F795T MAXIDYNE 865 866 cu in (14.2 L) 8 322 hp (240 kW)@2100 1,100 lbf·ft (1,491 N·m)@1350
MAXIDYNE 865C 866 cu in (14.2 L) 8 317 hp (236 kW)@2100 1,211 lbf·ft (1,642 N·m)@1350


The Mack F series truck uses taper-leaf front springs, which helps to provide a smoother ride. Taper-lead springs practically eliminate the inter-leaf friction, which is common with multi-leaf spring systems. The taper concept uses springs of equal length and different contour, to assure the springs do not slide against one another while in normal operation. This arrangement, accompanied by forged aluminum rear brackets and shackles equate to a comfortable ride.

  • Front axels rated to 18, 000 lbs. (8172 kg). Constructed from drop-forged I-beam construction.
  • Power steering is available.

Dual reduction are standard on Mack bogies, with straight-trough dual-reduction drive carriers as standard, requiring no transfer gearing and provide excellent driveline angles. This design, exclusive to Mack, permits shorter wheelbases, extended “U” joint life, lower bearing side loads and reduced vibration. The custom engineered frames are the envy of the industry.

  • Rear axels rated to 23, 000 lbs. (10 454 KG)
  • MAX. GCW 75, 000 lbs

Chassis Equipment[7][edit]

  • 50 Gallon Fuel Tank
  • Automatic reset circuit breakers
  • Back-up Light
  • Break-away safety valve
  • Cab roof vent
  • Combination heater and defroster, 42000 BTU
  • Combination stop, tail, and rear turn signals(2)
  • Engine water conditioner(cummins engine)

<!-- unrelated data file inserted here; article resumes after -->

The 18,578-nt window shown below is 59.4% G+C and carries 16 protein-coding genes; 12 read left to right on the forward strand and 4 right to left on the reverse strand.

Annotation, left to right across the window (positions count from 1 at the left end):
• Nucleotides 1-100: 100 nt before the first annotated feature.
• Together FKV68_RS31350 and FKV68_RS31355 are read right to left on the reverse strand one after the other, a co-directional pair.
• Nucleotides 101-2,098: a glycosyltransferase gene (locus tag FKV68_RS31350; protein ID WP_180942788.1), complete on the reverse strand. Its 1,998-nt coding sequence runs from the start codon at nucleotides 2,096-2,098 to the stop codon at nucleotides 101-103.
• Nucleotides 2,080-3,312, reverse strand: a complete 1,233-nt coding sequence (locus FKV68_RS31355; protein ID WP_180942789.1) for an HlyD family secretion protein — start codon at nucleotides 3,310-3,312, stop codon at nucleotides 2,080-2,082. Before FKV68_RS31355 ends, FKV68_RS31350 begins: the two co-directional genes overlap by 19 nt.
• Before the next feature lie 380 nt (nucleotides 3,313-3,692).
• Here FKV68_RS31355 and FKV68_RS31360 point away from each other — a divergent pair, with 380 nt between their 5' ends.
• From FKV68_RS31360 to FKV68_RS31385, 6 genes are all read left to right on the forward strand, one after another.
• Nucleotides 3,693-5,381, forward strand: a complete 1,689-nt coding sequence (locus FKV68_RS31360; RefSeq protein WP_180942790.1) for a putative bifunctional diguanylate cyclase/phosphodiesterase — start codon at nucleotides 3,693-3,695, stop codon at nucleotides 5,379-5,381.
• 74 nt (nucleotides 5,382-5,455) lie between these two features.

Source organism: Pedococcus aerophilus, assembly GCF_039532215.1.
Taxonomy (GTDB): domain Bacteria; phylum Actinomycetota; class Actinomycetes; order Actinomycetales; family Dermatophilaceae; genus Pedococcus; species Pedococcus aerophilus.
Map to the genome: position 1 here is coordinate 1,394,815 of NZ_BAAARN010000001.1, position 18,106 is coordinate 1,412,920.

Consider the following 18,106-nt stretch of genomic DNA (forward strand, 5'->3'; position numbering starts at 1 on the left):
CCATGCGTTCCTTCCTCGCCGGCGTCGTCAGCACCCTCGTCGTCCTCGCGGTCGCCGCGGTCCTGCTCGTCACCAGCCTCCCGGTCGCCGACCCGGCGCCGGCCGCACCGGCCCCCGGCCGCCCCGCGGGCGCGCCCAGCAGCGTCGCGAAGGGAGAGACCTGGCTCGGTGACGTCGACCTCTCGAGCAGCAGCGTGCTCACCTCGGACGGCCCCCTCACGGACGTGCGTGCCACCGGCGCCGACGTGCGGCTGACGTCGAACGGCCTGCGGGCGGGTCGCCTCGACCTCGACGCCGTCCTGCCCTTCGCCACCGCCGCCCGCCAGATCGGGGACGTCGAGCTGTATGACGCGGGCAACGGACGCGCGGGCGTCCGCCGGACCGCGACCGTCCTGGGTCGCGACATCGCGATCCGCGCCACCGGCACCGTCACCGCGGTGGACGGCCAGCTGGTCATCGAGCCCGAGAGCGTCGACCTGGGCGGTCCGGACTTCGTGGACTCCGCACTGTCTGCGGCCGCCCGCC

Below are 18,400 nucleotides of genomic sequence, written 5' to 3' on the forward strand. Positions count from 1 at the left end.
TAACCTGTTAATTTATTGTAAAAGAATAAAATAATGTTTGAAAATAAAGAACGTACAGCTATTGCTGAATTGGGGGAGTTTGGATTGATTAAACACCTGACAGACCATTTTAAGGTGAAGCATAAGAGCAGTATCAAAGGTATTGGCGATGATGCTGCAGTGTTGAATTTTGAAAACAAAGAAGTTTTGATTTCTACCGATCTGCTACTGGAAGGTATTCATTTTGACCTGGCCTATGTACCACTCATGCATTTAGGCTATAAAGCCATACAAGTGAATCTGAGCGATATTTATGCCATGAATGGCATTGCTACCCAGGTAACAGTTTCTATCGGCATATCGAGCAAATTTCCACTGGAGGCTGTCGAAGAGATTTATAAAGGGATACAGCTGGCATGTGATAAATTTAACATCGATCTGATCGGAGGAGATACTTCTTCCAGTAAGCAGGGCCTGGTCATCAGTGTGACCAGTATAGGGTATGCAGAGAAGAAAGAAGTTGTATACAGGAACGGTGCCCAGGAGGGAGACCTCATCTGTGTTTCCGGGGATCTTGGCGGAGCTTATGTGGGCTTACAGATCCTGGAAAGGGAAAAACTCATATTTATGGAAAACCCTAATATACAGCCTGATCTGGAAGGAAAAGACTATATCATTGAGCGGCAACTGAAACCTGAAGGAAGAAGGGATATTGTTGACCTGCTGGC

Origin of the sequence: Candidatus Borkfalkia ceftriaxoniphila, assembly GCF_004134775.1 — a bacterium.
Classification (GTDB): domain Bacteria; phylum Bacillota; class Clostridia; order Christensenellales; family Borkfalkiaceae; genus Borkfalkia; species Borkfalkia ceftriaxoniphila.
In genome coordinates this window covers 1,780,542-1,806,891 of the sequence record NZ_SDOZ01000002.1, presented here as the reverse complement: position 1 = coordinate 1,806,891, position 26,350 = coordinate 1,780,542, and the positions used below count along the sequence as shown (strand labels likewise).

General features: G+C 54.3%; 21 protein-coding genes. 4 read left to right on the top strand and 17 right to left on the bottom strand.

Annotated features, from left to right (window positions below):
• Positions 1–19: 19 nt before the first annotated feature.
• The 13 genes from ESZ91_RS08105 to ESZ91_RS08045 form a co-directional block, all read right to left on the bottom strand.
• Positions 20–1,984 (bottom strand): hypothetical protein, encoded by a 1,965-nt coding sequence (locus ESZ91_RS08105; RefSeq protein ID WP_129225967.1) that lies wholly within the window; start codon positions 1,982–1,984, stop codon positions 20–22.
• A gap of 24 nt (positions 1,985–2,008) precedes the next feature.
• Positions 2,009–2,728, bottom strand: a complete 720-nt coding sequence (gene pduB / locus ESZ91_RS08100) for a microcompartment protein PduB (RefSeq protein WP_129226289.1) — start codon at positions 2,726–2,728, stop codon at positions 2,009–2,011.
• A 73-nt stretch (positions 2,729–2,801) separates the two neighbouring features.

• Engine stop control
  • Horn, electric, single tone
  • I.D. & clearance lamps
  • Low air pressure buzzer
  • Two rear view mirror
  • Undercoating
  • Vertical exhaust

Extensive Testing[8][edit]

  • All cabs are pressure tested to insure proper seal, keeping out noise, fumes, heat, cold, and moisture.
  • Every cab undergoes water tests to make sure it's sealed to stay dry inside all year round, and to stray warm in the winter and cool in the summer.
  • Mack Trucks are designed to be quiet. Interior sound levels are well below BMCS specifications. A special compound is applied to the floor to prevent rust, also helps reduce cabin noise.
  • Engines, transmissions, and axles are dynamometer-tested for noise, leaks and vibrations.

Exclusive Mack Finish[edit]

A Mack truck is unique to all other trucks due to its offering of additions, which transform the working truck into a rolling luxury vehicle. Mack allows the addition of aluminum step and walk grating, chrome air intake and exhaust stack, stainless exhaust shield, stainless steel grab handle, chrome door handles, chrome air horns and batter box, polished aluminum fuel tanks and polished aluminum bumpers, and polished West Coast Mirrors.

See also[edit]


  1. ^
  2. ^
  3. ^
  4. ^ Mack, Trucks, ed. (1970). Owners Manual (1 ed.). Mack. 
  5. ^ Forier, Louis C., ed. (1973). Motor’s Truck & Diesel Repair Manual (26 ed.). Motor. pp. 1003–1004, 1107–1109, 1250. ISBN 0-910992-16-9. 
  6. ^ Mack, Trucks, ed. (1970). Owners Manual (1 ed.). Mack
  7. ^ Mack, Trucks, ed. (1970). Owners Manual (1 ed.). Mack
  8. ^